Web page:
Urban Fantasy Essentials

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Urban Fantasy. The badass, modern offspring of the classic fantasy genre. The name alone defines itself, but what are the essentials of urban fantasy? This rapidly-growing subgenre has taken the literary and, by proxy, both the small and big screen worlds by storm. If you’re considering spinning your own tale of magic in a metropolitan setting, see how well your ideas align with the following urban fantasy essentials.   

1. The Setting – should not be in the woods of Alaska.

Captain Obvious would like to point out that your setting should be in a city, hence the inclusion of the word ‘urban’ in this subgenre’s name. You may argue that you’ve read UF novels where the setting takes place in rural areas or the suburbs and have UF tones, but that’s where the argument stops. Tones are like flavors. Chicken mole has chocolate in it, but you wouldn’t define chicken mole as a dessert. Therefore, if you’re planning on classifying your novel as UF, one of your main characters needs to be a city.

Yes, I called a location, a.k.a. a setting, a character, and you should, too. Your reader should feel as if the city were a person. Does the city make the reader uncomfortable or at ease? What does it sound like? How does it smell? Is it gritty or is it posh? All these details should be ironed out in your world-building prior to writing.

2. The Classic Fantasy Elements – Magic, Mythical Creatures, and Paranormal Beings, oh my!

You can’t have fantasy without fantastic elements. Be they magic, zombies, werewolves, vampires, or ghosts, they all need to interact with your chosen or created city. How will you combine your fantasy elements with things like public transport, politics, technology, or even something as mundane as a finding a decent cup of coffee?

Balance your elements with reality

Whatever route you choose, you need to adhere to the rules of reality, as in the world we all inhabit every day. As a writer, you make the rules, but don’t break your rules once you establish them. The fun in your writing will reveal itself as you hide the fantastic within the natural world. Or will it? Maybe not hiding the fantastic is your spin. For example, a city where fairies and humans coexist.

Don’t go for the obvious

When you begin to craft your UF story, be wary of cliches. Werewolves, zombies, and vampires have literally been beaten to death for our entertainment in recent years. Meanwhile, in the land YA, UF is populated with love triangles. How many stories have you read where a girl must decide between the sweet, yet somewhat dangerous guy or the rebellious (and, also dangerous) guy who likes to mope around? Think about this when you plan your project. What are you bringing to the table that is both fresh and new?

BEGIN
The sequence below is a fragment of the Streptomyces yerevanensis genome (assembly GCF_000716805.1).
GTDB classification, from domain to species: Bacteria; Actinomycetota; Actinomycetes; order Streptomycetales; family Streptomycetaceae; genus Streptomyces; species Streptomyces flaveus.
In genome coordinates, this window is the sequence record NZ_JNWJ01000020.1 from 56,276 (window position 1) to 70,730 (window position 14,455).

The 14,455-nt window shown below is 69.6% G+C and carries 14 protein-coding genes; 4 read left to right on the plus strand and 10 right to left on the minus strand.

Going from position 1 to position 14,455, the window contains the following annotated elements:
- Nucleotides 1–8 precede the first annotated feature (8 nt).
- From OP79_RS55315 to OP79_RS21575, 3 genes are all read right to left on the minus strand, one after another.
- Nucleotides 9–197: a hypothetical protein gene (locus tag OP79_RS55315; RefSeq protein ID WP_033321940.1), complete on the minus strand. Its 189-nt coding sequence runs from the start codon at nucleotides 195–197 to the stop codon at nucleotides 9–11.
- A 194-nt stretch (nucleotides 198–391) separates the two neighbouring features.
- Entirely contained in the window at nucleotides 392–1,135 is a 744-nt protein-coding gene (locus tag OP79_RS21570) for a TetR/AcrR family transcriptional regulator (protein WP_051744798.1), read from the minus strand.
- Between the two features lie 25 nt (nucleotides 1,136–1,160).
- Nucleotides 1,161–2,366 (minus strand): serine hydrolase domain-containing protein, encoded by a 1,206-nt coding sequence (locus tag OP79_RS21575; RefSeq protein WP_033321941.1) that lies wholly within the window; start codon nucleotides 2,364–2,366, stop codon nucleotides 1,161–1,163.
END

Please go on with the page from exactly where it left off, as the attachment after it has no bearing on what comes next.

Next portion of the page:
3. The Plot – should thicken with …

Action Scenes

UF readers have come to expect action sequences. Chase scenes through busy streets or creepy back alleys, battle scenes on rooftops or in crowded subway cars, violent attacks on unsuspecting city dwellers. These scenes are great opportunities to advance conflict or create tension in your story.

Unanswered Questions

Nothing forces a reader to keep turning pages more than the unanswered question. UF is known for being the bastard step-child of the mystery and thriller genre. Therefore, layer your tale with mysteries within mysteries, secrets, and unknown threats to both your characters and the fate or their known world. As you plan out your plot, consider weaving your tale with twists and turns, revelations that, instead of providing answers, reveal more questions.

4. The POV – First Person for the win!

Experiencing the world through your protagonist’s viewpoint allows the reader a front row seat to the intricacies of the world you’ve created. If you take the time to make your main character interesting and engaging, you may create a literary gate-way drug to a series. The main character, if done well, becomes like an old friend to readers. They want to know more and more, which could lead you towards …

5. The Strong Possibility of a Series

Consider the notion that what you’re writing could be expanded into multiple books. If you craft your universe just right, you might be able to have far-reaching storylines that extend over a series of novels. However, be prepared for this before you finish your first novel and have a grand plan in advance. It’s a far more difficult task to renovate a house to your liking than it is to build your dream home from scratch the first time around.



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About Author

Heather Rigney is a fiction writer, blogger, journalist, and art teacher based in Rhode Island. Author of The Merrow Trilogy--a dark, historical fantasy novel that deals with homicidal mermaids, the colonial suppression of women, and a present-day alcoholic funeral director trying to make sense of it all. Her writing has been featured in Motif Magazine and Stone Crowns Magazine. By day she teaches art at an all-girls Quaker school and at night she tries to be creative while avoiding too many sweets. You can read more about Ms. Rigney on her website: www.heatherrigney.com

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